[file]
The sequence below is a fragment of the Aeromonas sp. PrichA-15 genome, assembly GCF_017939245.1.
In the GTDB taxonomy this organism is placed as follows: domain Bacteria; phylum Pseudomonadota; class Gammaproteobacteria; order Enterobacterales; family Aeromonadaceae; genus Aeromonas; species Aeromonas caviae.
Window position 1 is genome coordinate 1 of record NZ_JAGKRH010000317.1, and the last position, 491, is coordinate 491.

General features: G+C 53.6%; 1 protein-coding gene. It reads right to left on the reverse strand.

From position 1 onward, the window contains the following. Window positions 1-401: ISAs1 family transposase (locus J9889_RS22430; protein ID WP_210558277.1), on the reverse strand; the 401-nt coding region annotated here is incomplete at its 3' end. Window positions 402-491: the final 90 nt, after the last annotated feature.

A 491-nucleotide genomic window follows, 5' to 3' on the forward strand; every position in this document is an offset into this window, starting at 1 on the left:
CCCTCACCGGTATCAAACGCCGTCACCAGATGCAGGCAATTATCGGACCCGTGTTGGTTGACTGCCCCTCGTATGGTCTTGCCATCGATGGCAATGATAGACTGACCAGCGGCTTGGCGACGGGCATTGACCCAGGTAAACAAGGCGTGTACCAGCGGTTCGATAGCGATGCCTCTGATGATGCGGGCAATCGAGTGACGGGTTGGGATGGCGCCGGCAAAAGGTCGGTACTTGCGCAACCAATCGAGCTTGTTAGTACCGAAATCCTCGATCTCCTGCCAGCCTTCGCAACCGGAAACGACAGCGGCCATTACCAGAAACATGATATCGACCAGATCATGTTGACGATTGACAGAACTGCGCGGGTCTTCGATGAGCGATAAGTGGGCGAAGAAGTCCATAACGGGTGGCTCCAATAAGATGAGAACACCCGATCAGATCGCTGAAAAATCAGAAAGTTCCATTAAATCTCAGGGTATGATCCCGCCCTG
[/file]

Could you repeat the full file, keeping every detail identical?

The sequence below is a fragment of the Aeromonas sp. PrichA-15 genome, assembly GCF_017939245.1.
In the GTDB taxonomy this organism is placed as follows: domain Bacteria; phylum Pseudomonadota; class Gammaproteobacteria; order Enterobacterales; family Aeromonadaceae; genus Aeromonas; species Aeromonas caviae.
Window position 1 is genome coordinate 1 of record NZ_JAGKRH010000317.1, and the last position, 491, is coordinate 491.

General features: G+C 53.6%; 1 protein-coding gene. It reads right to left on the reverse strand.

From position 1 onward, the window contains the following. Window positions 1-401: ISAs1 family transposase (locus J9889_RS22430; protein ID WP_210558277.1), on the reverse strand; the 401-nt coding region annotated here is incomplete at its 3' end. Window positions 402-491: the final 90 nt, after the last annotated feature.

A 491-nucleotide genomic window follows, 5' to 3' on the forward strand; every position in this document is an offset into this window, starting at 1 on the left:
CCCTCACCGGTATCAAACGCCGTCACCAGATGCAGGCAATTATCGGACCCGTGTTGGTTGACTGCCCCTCGTATGGTCTTGCCATCGATGGCAATGATAGACTGACCAGCGGCTTGGCGACGGGCATTGACCCAGGTAAACAAGGCGTGTACCAGCGGTTCGATAGCGATGCCTCTGATGATGCGGGCAATCGAGTGACGGGTTGGGATGGCGCCGGCAAAAGGTCGGTACTTGCGCAACCAATCGAGCTTGTTAGTACCGAAATCCTCGATCTCCTGCCAGCCTTCGCAACCGGAAACGACAGCGGCCATTACCAGAAACATGATATCGACCAGATCATGTTGACGATTGACAGAACTGCGCGGGTCTTCGATGAGCGATAAGTGGGCGAAGAAGTCCATAACGGGTGGCTCCAATAAGATGAGAACACCCGATCAGATCGCTGAAAAATCAGAAAGTTCCATTAAATCTCAGGGTATGATCCCGCCCTG